This reprint from an article that appeared in the Daily Mail,1 London, on Thursday 29 July 2010 reminds us of the infamous war crime of the Vietnam War: the ‘My Lai Massacre’, which was followed by the torching of the village by young American troops under the command of 25 year old Lt. William Calley. Over 500 innocent civilians were murdered, the youngest just one year old and the oldest 82 years:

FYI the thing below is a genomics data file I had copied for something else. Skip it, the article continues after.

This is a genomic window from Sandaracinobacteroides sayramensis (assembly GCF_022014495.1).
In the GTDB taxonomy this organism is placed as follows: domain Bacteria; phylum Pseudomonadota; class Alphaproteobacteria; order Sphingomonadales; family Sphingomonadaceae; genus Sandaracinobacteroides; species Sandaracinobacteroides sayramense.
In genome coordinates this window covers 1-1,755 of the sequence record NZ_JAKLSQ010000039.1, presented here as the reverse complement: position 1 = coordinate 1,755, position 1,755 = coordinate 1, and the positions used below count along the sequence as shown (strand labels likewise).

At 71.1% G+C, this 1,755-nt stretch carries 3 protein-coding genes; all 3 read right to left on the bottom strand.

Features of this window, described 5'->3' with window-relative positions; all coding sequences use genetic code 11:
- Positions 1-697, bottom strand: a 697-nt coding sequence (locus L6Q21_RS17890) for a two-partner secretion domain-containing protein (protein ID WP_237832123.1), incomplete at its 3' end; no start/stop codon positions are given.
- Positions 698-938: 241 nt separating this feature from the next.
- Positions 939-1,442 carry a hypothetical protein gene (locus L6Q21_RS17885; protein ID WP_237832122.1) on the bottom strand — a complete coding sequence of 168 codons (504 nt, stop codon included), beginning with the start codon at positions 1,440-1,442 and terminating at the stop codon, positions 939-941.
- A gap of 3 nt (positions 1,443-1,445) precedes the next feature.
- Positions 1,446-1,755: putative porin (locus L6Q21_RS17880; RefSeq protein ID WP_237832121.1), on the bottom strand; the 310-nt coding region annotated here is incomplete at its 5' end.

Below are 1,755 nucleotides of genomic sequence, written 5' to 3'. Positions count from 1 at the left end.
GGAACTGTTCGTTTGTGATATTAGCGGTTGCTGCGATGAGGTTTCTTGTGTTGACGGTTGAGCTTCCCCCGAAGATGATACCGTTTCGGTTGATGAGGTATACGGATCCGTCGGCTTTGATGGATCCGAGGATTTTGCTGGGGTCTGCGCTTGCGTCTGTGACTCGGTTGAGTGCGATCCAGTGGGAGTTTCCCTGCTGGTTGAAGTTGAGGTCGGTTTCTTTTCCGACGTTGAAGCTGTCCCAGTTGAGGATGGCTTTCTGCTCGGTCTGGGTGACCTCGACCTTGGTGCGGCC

‘It was with … dubious preparation that 2nd Lt Calley was airlifted into South Vietnam. By early 1968, soon after his arrival, the country was in the grip of the Tet Offensive: a massive push for victory which brought 80,000 North Vietnamese troops driving southwards, striking with unprecedented ferocity. Calley was deployed to the scene of the fiercest fighting, in Quang Ngai Province, and placed in charge of a platoon of some 50 infantrymen in Charlie Company, part of the proud 23rd Infantry (American) Division. While most of his charges despised the country and its people, Calley found he loved his new life in Vietnam. Rarely able to get a date with women in Miami, where he was regarded as a nonentity and a drifter, he found he had the pick of the prettiest “boom-boom girls” – cheap local prostitutes who touted for business around the US camps. He also relished having the power to dish out orders without rebuke – even though they were frequently ill-advised. More than once his crass misjudgments endangered his men, and when a subordinate was shot dead because ...